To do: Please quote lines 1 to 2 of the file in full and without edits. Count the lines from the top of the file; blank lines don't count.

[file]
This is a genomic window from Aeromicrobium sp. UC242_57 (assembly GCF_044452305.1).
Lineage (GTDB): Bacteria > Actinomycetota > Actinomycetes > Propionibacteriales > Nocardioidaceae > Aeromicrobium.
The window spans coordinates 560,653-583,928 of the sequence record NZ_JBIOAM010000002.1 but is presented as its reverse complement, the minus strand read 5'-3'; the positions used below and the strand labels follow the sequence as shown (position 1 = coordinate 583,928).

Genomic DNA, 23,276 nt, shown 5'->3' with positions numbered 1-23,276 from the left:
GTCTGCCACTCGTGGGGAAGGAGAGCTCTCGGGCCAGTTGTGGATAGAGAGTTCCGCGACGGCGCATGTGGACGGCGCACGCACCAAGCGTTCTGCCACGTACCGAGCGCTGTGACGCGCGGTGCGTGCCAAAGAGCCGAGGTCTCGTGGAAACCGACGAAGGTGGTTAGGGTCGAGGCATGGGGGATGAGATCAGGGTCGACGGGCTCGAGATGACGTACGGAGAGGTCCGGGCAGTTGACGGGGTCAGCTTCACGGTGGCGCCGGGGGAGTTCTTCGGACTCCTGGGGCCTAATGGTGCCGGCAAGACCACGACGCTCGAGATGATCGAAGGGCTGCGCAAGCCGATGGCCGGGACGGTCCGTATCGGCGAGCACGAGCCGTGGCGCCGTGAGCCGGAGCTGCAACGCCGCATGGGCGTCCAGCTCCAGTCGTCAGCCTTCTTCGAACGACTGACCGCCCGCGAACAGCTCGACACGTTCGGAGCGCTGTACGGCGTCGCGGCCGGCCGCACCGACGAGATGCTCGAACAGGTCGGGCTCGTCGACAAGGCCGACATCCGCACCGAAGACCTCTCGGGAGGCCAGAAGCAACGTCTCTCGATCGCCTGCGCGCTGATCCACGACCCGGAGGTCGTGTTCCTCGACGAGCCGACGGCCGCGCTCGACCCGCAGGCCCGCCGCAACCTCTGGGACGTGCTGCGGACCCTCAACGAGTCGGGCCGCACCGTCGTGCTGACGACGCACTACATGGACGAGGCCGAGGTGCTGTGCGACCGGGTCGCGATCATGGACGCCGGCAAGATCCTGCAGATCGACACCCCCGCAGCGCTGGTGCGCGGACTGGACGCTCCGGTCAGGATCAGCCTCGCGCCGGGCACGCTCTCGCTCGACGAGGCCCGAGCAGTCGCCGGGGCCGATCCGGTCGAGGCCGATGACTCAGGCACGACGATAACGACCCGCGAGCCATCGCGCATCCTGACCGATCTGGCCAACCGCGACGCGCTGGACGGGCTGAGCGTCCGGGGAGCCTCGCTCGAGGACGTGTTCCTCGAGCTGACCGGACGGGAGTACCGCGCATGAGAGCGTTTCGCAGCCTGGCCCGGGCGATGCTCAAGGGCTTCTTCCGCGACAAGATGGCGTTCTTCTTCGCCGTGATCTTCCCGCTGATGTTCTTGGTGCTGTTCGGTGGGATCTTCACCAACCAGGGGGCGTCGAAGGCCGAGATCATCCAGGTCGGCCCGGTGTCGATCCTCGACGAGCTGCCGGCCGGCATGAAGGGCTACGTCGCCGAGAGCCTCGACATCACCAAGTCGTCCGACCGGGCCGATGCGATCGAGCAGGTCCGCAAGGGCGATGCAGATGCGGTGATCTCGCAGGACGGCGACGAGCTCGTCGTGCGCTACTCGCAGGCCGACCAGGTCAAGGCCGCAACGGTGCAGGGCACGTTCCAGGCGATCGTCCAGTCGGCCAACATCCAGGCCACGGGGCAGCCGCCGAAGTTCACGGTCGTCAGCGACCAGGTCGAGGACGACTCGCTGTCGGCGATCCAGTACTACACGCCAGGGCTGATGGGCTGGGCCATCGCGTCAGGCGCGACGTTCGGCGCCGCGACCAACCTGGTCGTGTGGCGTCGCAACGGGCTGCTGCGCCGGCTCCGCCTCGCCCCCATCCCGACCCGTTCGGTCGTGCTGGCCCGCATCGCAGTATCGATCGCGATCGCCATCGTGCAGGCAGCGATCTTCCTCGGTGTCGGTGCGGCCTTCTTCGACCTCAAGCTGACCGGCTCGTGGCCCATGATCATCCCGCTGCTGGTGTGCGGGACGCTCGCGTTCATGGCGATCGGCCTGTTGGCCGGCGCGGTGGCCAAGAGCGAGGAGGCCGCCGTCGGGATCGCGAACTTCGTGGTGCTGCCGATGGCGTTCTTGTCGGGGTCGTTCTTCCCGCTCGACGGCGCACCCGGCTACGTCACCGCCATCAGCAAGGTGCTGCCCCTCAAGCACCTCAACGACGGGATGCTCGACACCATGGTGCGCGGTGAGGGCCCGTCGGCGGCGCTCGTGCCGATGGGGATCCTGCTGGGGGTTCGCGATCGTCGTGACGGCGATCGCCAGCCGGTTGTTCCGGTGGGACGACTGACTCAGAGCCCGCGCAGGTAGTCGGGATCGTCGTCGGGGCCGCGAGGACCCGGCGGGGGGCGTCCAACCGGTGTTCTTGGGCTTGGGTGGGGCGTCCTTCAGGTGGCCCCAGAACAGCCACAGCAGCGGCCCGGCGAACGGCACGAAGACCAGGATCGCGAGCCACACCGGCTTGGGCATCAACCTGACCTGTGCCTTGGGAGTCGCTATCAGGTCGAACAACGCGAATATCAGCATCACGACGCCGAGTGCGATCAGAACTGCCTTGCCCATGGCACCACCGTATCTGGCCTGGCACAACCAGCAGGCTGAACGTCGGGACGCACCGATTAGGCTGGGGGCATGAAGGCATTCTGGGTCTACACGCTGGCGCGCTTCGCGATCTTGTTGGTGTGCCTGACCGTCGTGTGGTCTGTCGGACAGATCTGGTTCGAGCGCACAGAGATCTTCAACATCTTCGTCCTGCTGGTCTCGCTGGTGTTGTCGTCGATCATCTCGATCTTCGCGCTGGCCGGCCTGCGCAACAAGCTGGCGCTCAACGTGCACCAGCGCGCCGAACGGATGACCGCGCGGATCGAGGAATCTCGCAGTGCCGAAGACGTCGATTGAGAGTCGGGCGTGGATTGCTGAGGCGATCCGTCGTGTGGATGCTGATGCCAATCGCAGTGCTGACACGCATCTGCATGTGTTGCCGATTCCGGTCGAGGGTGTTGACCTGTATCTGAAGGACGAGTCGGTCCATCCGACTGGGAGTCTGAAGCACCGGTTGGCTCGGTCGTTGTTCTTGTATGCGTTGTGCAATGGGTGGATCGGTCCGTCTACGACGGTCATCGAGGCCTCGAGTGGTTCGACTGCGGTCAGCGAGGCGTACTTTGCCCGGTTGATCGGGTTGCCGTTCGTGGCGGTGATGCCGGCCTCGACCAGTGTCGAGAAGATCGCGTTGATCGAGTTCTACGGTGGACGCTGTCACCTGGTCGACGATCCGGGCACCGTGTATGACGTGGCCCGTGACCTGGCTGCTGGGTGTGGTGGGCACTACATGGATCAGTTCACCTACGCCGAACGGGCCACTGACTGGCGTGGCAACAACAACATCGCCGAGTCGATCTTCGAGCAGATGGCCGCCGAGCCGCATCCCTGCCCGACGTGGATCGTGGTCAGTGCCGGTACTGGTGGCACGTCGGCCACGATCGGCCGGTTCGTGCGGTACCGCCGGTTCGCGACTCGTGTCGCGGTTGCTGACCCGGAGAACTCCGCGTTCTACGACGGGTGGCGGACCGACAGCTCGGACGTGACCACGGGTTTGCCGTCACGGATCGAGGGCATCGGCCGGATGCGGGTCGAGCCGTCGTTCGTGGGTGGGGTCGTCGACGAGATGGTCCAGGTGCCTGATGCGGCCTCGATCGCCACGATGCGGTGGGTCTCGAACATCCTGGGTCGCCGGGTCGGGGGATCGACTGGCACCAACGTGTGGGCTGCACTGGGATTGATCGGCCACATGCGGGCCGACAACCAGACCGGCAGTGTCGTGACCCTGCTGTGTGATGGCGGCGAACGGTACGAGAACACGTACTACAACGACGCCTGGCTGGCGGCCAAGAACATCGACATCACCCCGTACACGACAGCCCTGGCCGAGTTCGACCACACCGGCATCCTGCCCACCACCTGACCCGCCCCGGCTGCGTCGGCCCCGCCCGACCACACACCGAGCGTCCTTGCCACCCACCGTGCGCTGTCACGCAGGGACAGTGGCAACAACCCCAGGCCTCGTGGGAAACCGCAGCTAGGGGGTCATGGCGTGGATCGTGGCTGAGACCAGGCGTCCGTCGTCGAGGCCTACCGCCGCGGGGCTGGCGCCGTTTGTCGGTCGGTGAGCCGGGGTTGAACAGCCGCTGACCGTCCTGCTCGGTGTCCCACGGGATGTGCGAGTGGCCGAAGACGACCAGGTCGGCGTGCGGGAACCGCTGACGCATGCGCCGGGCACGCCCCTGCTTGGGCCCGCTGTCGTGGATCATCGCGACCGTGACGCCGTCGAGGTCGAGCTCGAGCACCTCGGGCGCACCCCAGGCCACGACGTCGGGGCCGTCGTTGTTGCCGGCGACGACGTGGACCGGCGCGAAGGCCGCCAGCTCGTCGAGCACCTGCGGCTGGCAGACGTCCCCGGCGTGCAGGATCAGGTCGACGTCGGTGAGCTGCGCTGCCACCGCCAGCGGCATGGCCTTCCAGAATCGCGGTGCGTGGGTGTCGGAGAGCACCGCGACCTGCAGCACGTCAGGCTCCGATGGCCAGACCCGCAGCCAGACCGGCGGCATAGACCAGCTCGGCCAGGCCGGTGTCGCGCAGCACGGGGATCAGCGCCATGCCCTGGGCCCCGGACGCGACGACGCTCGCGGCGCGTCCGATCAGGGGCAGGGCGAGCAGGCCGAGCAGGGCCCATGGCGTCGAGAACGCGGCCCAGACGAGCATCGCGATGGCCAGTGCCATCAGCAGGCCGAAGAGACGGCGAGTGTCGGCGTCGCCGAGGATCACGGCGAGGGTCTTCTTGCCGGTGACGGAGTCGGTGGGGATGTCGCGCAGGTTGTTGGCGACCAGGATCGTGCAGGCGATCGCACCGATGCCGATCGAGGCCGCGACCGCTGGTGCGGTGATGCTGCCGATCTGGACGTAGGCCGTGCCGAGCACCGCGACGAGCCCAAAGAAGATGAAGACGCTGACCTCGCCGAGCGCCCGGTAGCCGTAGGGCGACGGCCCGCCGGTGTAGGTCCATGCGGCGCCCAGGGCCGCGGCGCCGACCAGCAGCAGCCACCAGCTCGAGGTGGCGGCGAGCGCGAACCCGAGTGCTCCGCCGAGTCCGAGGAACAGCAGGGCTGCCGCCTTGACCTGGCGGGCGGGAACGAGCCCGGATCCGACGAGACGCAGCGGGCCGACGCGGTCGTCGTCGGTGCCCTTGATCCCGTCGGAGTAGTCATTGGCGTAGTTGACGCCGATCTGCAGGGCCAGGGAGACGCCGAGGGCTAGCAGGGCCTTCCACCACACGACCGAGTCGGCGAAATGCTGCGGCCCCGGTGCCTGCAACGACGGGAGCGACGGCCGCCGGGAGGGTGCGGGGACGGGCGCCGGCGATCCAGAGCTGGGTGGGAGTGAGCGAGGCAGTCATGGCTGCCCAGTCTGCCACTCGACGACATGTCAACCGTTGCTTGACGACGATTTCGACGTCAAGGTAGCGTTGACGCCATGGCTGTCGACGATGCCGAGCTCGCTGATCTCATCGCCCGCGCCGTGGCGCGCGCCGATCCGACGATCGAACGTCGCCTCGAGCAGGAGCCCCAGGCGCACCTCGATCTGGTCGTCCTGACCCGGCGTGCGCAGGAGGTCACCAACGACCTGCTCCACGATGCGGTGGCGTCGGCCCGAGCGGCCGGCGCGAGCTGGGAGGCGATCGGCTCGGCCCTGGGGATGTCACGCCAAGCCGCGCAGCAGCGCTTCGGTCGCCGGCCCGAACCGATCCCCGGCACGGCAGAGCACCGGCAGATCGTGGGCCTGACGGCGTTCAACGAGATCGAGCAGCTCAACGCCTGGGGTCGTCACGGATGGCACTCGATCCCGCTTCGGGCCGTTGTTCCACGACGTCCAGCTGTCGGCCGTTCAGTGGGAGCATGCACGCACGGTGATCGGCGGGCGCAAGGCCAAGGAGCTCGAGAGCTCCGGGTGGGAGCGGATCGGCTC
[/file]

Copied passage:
This is a genomic window from Aeromicrobium sp. UC242_57 (assembly GCF_044452305.1).
Lineage (GTDB): Bacteria > Actinomycetota > Actinomycetes > Propionibacteriales > Nocardioidaceae > Aeromicrobium.